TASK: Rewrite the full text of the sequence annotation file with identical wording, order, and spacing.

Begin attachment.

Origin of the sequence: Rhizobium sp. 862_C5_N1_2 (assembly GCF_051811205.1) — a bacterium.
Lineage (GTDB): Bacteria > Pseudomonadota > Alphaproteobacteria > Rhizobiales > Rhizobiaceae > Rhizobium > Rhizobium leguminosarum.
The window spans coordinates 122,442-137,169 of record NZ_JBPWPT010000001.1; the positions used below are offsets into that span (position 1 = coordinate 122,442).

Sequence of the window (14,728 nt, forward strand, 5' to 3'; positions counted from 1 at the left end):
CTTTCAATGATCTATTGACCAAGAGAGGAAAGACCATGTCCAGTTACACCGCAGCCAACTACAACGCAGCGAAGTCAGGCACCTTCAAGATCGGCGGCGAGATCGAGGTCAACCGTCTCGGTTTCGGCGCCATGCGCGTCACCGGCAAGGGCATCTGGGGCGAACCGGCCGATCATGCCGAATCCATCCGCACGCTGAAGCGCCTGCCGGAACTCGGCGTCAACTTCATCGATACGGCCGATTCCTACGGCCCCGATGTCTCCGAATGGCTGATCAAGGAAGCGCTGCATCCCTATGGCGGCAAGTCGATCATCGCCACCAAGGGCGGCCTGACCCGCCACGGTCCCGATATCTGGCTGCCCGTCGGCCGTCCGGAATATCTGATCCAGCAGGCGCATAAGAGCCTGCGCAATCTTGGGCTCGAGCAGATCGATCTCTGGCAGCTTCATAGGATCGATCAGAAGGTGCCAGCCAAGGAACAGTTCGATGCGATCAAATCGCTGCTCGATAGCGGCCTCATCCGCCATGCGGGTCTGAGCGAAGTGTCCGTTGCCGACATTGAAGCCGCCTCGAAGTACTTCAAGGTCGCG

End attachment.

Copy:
Origin of the sequence: Rhizobium sp. 862_C5_N1_2 (assembly GCF_051811205.1) — a bacterium.
Lineage (GTDB): Bacteria > Pseudomonadota > Alphaproteobacteria > Rhizobiales > Rhizobiaceae > Rhizobium > Rhizobium leguminosarum.
The window spans coordinates 122,442-137,169 of record NZ_JBPWPT010000001.1; the positions used below are offsets into that span (position 1 = coordinate 122,442).

Sequence of the window (14,728 nt, forward strand, 5' to 3'; positions counted from 1 at the left end):
CTTTCAATGATCTATTGACCAAGAGAGGAAAGACCATGTCCAGTTACACCGCAGCCAACTACAACGCAGCGAAGTCAGGCACCTTCAAGATCGGCGGCGAGATCGAGGTCAACCGTCTCGGTTTCGGCGCCATGCGCGTCACCGGCAAGGGCATCTGGGGCGAACCGGCCGATCATGCCGAATCCATCCGCACGCTGAAGCGCCTGCCGGAACTCGGCGTCAACTTCATCGATACGGCCGATTCCTACGGCCCCGATGTCTCCGAATGGCTGATCAAGGAAGCGCTGCATCCCTATGGCGGCAAGTCGATCATCGCCACCAAGGGCGGCCTGACCCGCCACGGTCCCGATATCTGGCTGCCCGTCGGCCGTCCGGAATATCTGATCCAGCAGGCGCATAAGAGCCTGCGCAATCTTGGGCTCGAGCAGATCGATCTCTGGCAGCTTCATAGGATCGATCAGAAGGTGCCAGCCAAGGAACAGTTCGATGCGATCAAATCGCTGCTCGATAGCGGCCTCATCCGCCATGCGGGTCTGAGCGAAGTGTCCGTTGCCGACATTGAAGCCGCCTCGAAGTACTTCAAGGTCGCG